A student taps rice sticks to harvest wild rice.
What's cooking at wild rice camp?
Discovering a tasty and healthy tradition.
Story and photos by Marilynn Nash
A new world was revealed to me when I attended a wild ricing camp hosted by Washburn County's Hunt Hill Audubon Sanctuary in Sarona. Although I love eating wild rice, harvesting it wasn't something I had considered doing before.
To prepare for the camp, I purchased a wild rice harvesting license from the Department of Natural Resources. To satisfy my curiosity about wild rice harvesting — my homework before the camp — I also visited the DNR website to learn more about wild rice harvesting regulations and lakes open to harvesting. I learned that wild rice harvesting in Wisconsin is open to Wisconsin residents only and that rice ripens at varying times depending upon water depth, clarity and sediment type for each water body. I also learned that the Native American Tribal Ricing Authority works with the Department of Natural Resources to announce when each lake is open to harvest wild rice, after conducting ground and air surveys.
Excited by my new knowledge, I was ready for camp. On departure day I took country roads and the winding, tree–lined drive to Hunt Hill's flora- and fauna-filled site. Checking in, exploring the grounds and getting to know the other participants filled the time before dinner. Dinner, like the rest of the meals served at the camp, included wild rice dishes. We savored dinner, which featured wild rice as a side and in rice pudding for dessert, along with spinach salad and fish.
After dinner we carved rice harvesting sticks. We used white cedar because it is rot–resistant, floats and is light–weight, helping prevent tired arm muscles and, more importantly, damage to rice plants. We shaped our sticks while listening to a presentation by instructors John Haack, a University of Wisconsin-Extension natural resources educator, and Mike Bartz, a retired regional conservation warden. Both are experienced wild rice harvesters.
They informed us of the cultural significance of wild rice to the Dakota, Menominee and Anishinaabe (Chippewa or Ojibwe, who call wild rice "manoomin”). Haack explained that manoomin has been harvested for centuries, an important, spiritual part of Ojibwe culture and a food staple.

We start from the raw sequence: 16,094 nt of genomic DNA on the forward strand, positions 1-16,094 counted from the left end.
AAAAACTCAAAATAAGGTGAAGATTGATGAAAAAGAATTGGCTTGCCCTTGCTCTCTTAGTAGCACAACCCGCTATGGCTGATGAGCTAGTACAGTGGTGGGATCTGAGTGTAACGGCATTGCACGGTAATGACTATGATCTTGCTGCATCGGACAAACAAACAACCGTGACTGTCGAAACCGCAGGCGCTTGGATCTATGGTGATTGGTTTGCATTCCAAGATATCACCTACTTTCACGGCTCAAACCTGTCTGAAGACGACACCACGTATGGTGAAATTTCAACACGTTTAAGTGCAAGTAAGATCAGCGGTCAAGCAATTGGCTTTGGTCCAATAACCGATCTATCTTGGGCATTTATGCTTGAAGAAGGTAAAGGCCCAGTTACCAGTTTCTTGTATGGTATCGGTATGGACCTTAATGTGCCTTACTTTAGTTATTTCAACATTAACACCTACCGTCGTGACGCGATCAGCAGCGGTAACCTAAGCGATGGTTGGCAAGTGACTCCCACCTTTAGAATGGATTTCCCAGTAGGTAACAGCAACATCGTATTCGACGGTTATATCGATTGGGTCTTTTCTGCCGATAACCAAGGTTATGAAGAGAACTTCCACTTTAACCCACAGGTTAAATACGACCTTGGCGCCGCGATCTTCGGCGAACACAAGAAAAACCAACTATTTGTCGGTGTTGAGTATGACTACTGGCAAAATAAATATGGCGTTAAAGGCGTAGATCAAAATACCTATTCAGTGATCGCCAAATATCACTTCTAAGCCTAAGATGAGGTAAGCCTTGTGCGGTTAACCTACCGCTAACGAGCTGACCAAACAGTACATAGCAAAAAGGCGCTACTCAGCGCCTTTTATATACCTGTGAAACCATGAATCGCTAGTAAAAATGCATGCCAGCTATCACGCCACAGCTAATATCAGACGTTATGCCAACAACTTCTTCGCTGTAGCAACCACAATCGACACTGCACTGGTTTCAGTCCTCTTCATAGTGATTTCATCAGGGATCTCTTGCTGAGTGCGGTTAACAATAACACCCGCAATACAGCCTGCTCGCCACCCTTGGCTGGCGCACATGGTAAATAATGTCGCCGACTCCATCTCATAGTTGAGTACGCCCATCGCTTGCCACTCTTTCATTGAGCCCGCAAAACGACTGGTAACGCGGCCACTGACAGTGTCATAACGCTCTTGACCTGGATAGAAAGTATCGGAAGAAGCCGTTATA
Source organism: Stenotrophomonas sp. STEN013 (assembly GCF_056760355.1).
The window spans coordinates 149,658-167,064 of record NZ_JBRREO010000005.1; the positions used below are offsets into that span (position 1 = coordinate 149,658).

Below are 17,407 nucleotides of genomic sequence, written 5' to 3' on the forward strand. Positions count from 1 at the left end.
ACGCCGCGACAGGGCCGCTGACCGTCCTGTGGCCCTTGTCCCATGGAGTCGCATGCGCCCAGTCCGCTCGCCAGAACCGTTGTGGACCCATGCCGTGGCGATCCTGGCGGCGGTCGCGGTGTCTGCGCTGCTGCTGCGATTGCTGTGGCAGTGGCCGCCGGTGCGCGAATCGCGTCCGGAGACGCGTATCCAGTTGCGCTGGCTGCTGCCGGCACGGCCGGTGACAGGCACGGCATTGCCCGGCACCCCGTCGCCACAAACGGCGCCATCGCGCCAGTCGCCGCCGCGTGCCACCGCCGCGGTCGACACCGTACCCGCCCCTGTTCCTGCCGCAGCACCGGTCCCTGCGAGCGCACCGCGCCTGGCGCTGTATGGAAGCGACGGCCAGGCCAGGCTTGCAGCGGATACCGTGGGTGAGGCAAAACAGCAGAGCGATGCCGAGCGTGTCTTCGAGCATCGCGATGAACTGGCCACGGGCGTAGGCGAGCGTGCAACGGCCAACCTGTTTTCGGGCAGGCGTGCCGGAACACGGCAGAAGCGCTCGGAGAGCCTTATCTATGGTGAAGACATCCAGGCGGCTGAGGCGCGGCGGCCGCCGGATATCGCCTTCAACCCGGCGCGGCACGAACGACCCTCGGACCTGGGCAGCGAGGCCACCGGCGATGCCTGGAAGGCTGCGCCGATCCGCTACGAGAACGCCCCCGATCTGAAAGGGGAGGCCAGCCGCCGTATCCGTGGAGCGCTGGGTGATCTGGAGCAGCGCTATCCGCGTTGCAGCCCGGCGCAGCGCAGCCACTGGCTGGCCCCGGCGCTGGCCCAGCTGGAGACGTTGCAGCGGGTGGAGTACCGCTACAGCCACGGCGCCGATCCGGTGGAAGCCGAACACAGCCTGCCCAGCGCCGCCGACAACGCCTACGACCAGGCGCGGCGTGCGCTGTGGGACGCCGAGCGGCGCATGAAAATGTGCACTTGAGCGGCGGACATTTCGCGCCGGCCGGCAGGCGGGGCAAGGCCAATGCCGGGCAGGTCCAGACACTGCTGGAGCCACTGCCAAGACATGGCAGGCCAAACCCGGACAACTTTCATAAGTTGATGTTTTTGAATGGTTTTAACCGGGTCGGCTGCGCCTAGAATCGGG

"That feeling and that respect for the rice is still there,” Haack said.
Wild rice was also an important food source for early European explorers and fur traders. Their journals refer to wild rice. The significance of wild rice in the region is reflected in lakes, rivers and towns that have "rice,” "manoomin” or "poygan” (Menominee word for gathering rice) in their names.
Haack and Bartz went over the rules and regulations of wild rice harvesting, which are designed in part to protect future rice crops. Boats must be no longer than 17 feet and no wider than 38 inches, and must be propelled by muscle power only, using a push–pole or canoe paddle. Harvesting sticks must be smooth, rounded, wooden rods or sticks that are not longer than 38 inches, and must be operated by hand. No mechanical device may be used for gathering or harvesting wild rice in any water of the state.
The following day, after a hearty breakfast which included piping–hot wild rice topped with hot milk, brown sugar and cinnamon, we went out twice to harvest wild rice. The first time out I used one of my handcrafted pair of sticks to bend the rice stalks over the canoe and the other to tap the stalks to release ripe grains, which dropped into the canoe. I resisted the urge to tap harder to dislodge the grains that remained clinging to the stalk, because they weren't ripe enough yet. Excessive force damages the plants, preventing further harvest from them. I left them to be harvested another time.